Career Articles

  • Executive Appointments for April 2017 by Sarah Osborne
    The following higher education appointments were announced in April 2017.
  • How to Evaluate the Leadership Style of the Interview Team by Eileen Hoenigman Meyer
    Interviewers are not the only ones who have power in the conversation. As the interviewee, your assessment matters too. The meeting gives the interviewers the chance to see if you might be the right fit for their position, just as it gives you the opportunity to decide if this unit, manager, and institution suit your needs.
  • Defending Science: How the Art of Rhetoric Can Help by Leah Ceccarelli, from The Conversation
    Science seems to be under attack in America, so much so that scientists and their supporters are marching in the streets. They are defending their work against what appears to be a new, more aggressive assault in the so-called “Republican war on science,” as the president threatens deep cuts to federal funding of scientific research.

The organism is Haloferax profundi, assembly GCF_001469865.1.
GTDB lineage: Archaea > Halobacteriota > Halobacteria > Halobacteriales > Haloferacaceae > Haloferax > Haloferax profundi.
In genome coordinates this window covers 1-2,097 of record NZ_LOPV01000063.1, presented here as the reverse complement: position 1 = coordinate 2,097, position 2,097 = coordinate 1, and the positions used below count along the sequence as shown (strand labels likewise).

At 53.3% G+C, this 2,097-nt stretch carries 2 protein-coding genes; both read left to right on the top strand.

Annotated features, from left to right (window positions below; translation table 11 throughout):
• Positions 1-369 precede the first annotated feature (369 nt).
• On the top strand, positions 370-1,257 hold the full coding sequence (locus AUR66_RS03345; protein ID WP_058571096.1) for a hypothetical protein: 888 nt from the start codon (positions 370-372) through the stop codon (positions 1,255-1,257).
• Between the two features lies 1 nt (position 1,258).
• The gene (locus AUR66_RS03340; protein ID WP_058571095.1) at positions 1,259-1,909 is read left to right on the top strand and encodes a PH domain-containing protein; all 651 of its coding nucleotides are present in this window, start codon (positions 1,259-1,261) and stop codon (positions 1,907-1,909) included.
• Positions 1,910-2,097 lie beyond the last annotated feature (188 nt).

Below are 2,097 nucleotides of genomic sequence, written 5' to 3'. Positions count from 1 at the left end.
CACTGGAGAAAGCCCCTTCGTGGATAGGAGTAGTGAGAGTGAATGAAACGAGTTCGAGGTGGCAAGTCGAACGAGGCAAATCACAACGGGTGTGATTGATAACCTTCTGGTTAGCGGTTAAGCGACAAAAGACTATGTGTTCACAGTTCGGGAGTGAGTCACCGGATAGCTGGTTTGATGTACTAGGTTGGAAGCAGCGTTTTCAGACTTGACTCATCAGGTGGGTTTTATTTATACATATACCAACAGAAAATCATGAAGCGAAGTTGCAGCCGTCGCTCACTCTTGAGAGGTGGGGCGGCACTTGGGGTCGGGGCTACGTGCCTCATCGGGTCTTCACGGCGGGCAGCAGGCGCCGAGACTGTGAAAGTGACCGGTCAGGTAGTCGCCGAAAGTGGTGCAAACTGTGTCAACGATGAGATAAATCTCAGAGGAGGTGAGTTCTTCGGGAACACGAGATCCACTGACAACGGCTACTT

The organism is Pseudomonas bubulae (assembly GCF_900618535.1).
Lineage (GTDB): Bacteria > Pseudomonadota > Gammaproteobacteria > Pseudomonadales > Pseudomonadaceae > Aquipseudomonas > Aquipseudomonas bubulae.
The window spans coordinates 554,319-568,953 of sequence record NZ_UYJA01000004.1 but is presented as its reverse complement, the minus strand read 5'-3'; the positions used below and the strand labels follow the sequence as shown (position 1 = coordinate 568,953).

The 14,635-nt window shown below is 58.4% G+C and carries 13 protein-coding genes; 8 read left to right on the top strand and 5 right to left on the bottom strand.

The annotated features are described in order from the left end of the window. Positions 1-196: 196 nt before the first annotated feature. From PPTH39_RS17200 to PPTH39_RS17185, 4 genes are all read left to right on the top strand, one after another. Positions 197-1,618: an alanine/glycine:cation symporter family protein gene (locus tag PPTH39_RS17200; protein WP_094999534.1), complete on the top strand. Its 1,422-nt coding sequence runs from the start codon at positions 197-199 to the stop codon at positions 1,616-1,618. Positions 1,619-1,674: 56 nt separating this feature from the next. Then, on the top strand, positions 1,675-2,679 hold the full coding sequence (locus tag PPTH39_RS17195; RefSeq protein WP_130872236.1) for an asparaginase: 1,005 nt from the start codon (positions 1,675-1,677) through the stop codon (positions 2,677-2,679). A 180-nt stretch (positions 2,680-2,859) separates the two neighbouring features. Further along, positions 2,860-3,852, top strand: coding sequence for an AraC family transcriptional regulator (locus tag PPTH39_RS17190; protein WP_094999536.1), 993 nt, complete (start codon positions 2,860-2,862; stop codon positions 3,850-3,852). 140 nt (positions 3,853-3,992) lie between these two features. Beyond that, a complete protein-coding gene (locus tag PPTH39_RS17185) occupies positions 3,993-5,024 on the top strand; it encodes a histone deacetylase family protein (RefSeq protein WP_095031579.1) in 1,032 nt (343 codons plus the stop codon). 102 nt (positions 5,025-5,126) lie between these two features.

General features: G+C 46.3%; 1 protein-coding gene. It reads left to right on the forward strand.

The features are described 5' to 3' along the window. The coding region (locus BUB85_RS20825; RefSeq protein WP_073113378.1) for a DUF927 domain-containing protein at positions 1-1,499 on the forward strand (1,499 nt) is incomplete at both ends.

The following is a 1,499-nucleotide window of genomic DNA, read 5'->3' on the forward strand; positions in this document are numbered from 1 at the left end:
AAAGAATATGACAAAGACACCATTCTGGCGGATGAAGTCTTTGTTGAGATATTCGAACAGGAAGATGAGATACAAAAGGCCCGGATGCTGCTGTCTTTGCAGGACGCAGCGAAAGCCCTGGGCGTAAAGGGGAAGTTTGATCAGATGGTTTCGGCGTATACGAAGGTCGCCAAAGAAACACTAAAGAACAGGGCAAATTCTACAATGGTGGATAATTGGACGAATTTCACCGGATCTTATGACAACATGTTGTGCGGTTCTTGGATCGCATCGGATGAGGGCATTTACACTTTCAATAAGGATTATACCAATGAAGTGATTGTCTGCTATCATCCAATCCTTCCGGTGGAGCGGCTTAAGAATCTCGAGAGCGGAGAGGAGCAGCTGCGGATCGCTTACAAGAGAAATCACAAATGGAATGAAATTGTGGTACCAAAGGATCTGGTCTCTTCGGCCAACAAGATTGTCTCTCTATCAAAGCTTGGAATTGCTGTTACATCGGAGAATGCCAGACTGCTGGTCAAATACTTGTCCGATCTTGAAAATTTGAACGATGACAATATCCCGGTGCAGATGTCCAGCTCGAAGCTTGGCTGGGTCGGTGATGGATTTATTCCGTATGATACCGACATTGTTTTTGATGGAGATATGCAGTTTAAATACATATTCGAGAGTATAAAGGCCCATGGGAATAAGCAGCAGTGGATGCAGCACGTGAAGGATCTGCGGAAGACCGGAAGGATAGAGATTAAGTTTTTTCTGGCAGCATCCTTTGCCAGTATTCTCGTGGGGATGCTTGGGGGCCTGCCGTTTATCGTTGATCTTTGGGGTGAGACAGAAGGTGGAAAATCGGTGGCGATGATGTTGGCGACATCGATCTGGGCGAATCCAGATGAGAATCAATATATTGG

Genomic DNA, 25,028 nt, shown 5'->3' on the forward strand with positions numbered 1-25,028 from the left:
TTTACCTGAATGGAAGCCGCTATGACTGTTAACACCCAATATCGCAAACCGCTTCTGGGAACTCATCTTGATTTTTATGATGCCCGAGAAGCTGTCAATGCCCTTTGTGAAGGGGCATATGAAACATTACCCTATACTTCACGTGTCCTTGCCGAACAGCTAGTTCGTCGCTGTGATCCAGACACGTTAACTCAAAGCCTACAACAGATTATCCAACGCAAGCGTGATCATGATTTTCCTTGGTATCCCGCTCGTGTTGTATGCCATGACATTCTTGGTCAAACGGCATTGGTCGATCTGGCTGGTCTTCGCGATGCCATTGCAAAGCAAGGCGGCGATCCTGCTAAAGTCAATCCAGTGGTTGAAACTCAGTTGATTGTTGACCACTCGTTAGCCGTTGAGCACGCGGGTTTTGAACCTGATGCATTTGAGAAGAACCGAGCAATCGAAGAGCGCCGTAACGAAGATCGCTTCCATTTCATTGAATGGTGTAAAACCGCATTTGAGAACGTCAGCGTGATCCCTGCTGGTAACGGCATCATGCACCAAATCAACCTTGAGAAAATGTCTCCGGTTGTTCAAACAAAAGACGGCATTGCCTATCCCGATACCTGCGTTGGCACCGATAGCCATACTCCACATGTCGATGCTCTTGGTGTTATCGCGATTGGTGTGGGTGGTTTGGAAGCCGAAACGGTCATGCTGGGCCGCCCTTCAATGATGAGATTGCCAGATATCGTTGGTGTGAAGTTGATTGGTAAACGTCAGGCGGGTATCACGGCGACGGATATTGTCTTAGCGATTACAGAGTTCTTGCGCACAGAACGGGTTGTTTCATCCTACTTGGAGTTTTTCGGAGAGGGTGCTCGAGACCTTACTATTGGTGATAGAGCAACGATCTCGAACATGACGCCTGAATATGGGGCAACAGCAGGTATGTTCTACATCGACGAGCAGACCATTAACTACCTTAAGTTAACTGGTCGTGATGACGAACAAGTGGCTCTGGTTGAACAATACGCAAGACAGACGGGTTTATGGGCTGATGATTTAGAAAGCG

• Trump Era Brings 'Wake-Up' Call for Diversity by Steve Bates, from SHRM.org
    Though Trump has vowed to deregulate businesses and rescind many of former President Barack Obama's executive orders, he has not laid out a specific agenda to roll back worker protections. However, many D&I professionals say they are concerned about potential changes and are worried that some businesses might take advantage of relaxed regulations to scale back their diversity efforts.
  • What to Wear on Campus by Marta Segal Block
    Although popular stereotypes would say that professors are not particularly concerned with fashion, questions of what to wear on campus can still be complicated. Young professionals may worry that they will be mistaken for students, while older professionals may worry that dressing too formally will make them seem out of step with today’s more casual workplace norms.